Here's the completed model. It's covered in HK film which I find very easy to use. The only drawback is the backing which is tricky to remove and can tear if you're not careful. So make sure it's removed completely or you may find, as I did, that bits of film won't stick because remains of the backing are still attached.

I made the sticker by scanning the logo from the front of the manual, colouring it in the new Paint 3D program and printing it on clear decal film.

fugly 8.jpg

fugly 9.jpg

The wire tail skid was missing from my kit so I made one from a 14 gauge stainless steel bike spoke. Not a big deal.

I used these components:

Turnigy SK3 3536 1050kv motor

4 x HK939MG 12.5 gm metal gear servos which fitted perfectly in the model

Aerostar 50 amp esc (I like plenty of current overhead)

APV 11x 5.5 prop

Frsky V8R4-II 4 channel receiver

Motor tests:

12x6 APC prop drew 42 amps @ apprx 8k rpm

11x5.5 APC prop drew 35 amps @ 7.8k rpm

(speed was difficult to measure in the workshop because there isn't much daylight and artificial light gives a false reading)

The spec for the motor gives the maximum current as 34 amps so I opted for the 11x5.5. However as full throttle would only be used in very short bursts and the motor is well cooled a 12x6 wouldn't be disastrous.

I had to fit about 45 grams of lead to get the balance point to 90mm back from the L/E as specified. It fits neatly in the engine hatch cover.

Final weight ready to fly with a 2200 mAH 3S battery is 1.18kg (2.6lbs) exactly as specified in the instructions. despite the lead.

I've set up the control throws so all is ready for the test flight. It took about 2 weeks of on and off building from start to finish. Considering the extra day (at least) involved in cutting the 6mm balsa parts and being distracted by the Tour de France playing on my workshop PC (to say nothing of being joined by my cycling mad wife crowding my small workshop!) I think that's reasonably quick.

Final conclusions after flying but I give the kit a score of 8/10 (and I never score anything at 10/10) so that's a big plus for me.

Geoff

Andy G.04/08/2017 08:05:08
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413 forum posts
215 photos

Geoff, a little tip for your tachometer.... they are only affected by fluorescent or similar discharge lighting. If you supplement the fluorescent lighting in your workshop with a incandescent (filament) lamp, ideally pointed at either the prop or the fluorescent light this will counteract the 50 hertz flicker from them. More modern ' High frequency' fluorescents , the type without starters, operate virtually flicker free and shouldn't adversely affect your tachometer.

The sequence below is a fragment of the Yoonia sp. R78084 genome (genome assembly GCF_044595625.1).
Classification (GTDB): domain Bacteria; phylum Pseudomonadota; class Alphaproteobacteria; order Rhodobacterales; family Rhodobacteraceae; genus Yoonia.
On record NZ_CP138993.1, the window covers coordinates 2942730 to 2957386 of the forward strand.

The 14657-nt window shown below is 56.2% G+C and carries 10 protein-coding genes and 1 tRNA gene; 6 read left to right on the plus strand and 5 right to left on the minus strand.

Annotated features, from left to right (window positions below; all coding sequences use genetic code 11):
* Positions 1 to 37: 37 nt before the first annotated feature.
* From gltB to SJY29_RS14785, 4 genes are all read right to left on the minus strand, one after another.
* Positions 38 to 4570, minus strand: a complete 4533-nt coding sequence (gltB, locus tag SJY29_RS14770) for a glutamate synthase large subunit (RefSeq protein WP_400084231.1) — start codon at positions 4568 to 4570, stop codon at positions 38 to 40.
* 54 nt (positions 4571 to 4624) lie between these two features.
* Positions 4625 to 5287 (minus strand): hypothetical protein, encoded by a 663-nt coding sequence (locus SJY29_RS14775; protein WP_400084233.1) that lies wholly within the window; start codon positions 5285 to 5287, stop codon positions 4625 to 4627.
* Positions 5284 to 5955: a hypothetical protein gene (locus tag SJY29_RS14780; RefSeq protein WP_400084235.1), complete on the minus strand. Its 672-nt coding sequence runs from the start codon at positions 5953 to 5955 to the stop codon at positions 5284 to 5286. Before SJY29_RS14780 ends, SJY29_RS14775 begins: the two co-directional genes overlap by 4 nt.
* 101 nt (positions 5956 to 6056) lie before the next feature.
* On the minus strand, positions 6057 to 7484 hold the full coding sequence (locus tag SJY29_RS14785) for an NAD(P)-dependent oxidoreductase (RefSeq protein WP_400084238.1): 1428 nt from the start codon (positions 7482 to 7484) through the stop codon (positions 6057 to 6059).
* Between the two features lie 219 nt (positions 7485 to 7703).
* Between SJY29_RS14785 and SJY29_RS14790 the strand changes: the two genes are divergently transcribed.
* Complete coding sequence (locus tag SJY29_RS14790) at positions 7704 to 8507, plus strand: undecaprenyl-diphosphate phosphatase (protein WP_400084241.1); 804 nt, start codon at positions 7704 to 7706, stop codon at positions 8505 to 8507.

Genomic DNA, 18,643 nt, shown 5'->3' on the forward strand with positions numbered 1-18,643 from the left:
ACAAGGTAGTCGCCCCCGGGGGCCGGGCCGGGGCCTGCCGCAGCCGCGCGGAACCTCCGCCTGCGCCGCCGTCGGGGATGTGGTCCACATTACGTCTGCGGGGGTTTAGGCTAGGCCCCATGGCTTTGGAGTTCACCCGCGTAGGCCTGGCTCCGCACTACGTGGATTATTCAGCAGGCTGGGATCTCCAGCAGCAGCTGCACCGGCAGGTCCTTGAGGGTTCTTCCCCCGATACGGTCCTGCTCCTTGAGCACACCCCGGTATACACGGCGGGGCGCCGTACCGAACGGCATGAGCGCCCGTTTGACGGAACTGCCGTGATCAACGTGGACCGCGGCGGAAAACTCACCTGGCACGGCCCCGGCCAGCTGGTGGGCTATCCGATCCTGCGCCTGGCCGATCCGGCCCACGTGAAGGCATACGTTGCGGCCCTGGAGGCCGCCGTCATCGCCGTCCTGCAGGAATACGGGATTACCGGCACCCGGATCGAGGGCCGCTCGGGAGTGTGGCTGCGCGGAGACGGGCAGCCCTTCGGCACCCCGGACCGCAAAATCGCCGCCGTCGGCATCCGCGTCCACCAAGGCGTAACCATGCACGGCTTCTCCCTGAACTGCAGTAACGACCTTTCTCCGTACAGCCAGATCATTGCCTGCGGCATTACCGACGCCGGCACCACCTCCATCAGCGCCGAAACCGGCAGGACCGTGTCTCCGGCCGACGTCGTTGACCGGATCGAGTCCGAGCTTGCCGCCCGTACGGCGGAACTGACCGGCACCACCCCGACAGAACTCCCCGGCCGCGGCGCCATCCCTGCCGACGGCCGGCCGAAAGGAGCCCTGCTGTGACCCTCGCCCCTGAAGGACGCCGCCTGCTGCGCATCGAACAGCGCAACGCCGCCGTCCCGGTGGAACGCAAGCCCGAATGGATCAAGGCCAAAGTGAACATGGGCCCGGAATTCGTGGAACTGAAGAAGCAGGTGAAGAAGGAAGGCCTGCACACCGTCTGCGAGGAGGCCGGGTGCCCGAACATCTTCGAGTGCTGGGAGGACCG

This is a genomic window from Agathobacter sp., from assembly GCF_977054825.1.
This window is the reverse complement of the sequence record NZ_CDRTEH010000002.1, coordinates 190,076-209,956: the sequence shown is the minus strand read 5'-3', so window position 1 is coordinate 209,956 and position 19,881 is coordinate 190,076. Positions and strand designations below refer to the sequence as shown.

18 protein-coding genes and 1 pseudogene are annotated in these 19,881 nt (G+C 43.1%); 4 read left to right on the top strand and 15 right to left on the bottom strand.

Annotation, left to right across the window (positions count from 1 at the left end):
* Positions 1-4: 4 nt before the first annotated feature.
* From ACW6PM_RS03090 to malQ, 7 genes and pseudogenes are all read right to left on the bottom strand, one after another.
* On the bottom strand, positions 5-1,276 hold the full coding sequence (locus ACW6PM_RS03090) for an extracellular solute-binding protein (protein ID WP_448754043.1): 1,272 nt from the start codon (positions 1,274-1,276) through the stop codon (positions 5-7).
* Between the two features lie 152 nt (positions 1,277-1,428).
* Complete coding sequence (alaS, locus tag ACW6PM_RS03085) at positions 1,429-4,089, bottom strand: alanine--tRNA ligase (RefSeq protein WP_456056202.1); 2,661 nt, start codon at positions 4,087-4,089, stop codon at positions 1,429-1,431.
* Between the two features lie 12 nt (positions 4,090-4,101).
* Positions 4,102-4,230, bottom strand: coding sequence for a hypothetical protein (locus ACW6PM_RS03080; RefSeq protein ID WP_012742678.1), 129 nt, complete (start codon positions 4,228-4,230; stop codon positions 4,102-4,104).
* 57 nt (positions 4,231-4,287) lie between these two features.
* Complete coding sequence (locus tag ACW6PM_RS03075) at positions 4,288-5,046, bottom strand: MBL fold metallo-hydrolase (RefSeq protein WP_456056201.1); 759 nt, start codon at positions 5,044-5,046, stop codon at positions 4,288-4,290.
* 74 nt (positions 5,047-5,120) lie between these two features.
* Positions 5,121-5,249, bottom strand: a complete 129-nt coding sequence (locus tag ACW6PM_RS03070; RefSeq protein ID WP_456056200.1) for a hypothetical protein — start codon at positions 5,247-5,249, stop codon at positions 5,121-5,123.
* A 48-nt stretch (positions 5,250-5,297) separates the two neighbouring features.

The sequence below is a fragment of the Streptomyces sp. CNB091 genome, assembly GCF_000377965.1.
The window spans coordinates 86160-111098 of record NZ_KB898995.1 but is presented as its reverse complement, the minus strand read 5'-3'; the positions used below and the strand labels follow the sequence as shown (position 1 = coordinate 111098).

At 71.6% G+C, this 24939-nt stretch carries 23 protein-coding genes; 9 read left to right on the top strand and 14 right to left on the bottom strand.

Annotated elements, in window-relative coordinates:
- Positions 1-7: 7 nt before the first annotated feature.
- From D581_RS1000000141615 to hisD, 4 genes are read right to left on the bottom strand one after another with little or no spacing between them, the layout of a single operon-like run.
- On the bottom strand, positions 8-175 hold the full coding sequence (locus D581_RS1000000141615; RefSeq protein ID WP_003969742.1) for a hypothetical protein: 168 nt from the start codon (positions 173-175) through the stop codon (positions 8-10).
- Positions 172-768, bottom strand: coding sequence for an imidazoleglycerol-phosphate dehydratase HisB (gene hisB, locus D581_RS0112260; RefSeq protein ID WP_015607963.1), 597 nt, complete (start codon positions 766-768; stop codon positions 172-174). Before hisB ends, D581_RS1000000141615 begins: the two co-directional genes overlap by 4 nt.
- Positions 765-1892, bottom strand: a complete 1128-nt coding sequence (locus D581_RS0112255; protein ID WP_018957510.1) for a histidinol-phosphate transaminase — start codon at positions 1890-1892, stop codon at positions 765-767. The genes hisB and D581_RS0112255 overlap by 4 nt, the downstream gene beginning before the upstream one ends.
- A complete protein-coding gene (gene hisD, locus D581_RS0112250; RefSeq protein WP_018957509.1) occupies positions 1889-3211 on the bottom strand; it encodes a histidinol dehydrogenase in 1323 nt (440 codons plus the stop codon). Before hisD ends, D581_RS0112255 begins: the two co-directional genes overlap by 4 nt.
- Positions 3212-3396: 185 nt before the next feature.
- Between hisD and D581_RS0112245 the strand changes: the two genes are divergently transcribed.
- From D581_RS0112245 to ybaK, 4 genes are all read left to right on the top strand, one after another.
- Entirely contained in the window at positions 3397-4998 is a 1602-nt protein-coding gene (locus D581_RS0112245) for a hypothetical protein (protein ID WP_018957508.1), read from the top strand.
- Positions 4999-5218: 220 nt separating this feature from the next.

Geoff Sleath04/08/2017 10:40:06
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3254 forum posts
247 photos

A few years ago I designed my own optical tacho (waste of time really as it cost more than buying one ) and I calibrated it by pointing at normal incandescent light bulbs. I've found the only way is a good old DC battery powered torch. I'm gradually changing over from so-called energy efficient fluorescent bulbs to LED in my workshop but I haven't checked if they're sufficiently flicker free not to affect tacho readings.

I'll experiment a bit.

Geoff

Kim Taylor04/08/2017 11:53:27
258 forum posts
53 photos
Posted by Geoff Sleath on 04/08/2017 10:40:06:

. I'm gradually changing over from so-called energy efficient fluorescent bulbs to LED in my workshop but I haven't checked if they're sufficiently flicker free not to affect tacho readings.

I'll experiment a bit.

Geoff

The LED spot lights in my workshop (otherwise known as the front bedroom) are always doing a solid 3000rpm when I've tried!!smiley

Kim

Geoff Sleath04/08/2017 12:10:52
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3254 forum posts
247 photos

Yes, you're right, Kim. So do the LED light bulbs we have. I rechecked with incandescent bulbs and they're whizzing round at 3000 rpm, too. The only lights we have that don't are the LED lights in our camper van running on 12v DC.

So I guess it's sunlight or DC powered light of some sort.

Geoff

Mowerman04/08/2017 15:51:31
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1532 forum posts
105 photos

Standard daylight, sadly not always readily available sad

Alan Thorpe03/06/2019 16:11:23
187 forum posts
61 photos

Just in middle of putting this kit together, went to start the wing today but alas, the Spar web is not in the kit. I am thinking of trying to make it from stock balsa by using another piece, the False LE, to mark out the slots where the ribs slot onto the Spar web. Theres 8 ribs to fit to it.

Anyway, just wondering if this is feasible or will I order a replacement part for the Spar Web?

Alan Thorpe03/06/2019 16:20:36
187 forum posts
61 photos

20190603_161220.jpg

Alan Thorpe03/06/2019 16:21:00
187 forum posts
61 photos

20190603_161226.jpg

Alan Thorpe03/06/2019 16:23:56
187 forum posts
61 photos

Just the instructions and diagram of the spar web and the leading edge to reference location of each rib.

Theres a little slot in each rib to insert the spar web into. Pretty thin balsa, think about 1mm or so.

IanR03/06/2019 18:02:49
775 forum posts
4 photos

Alan, on mine the spar web is not balsa but thin ply.

Ian

Alan Thorpe03/06/2019 18:18:39
187 forum posts
61 photos

Hi Ian,

Thank you very much indeed, ok so that is important! Well great I will try source thin ply to do the job. Thank you!!

Cheers

Alan

Alan Thorpe19/06/2019 23:16:11
187 forum posts
61 photos

Hey Ian,

Cheers for the heads up, I managed to get a sheet of ply to fit the slots in the ribs and marked out rib positions from leading edge part. Just completing the wing now happily all going well so far. Would have been impossible without the ply so thanks again!

Have some big bush wheels for this fugly hoping to use them to good effect!

Cheers

Alan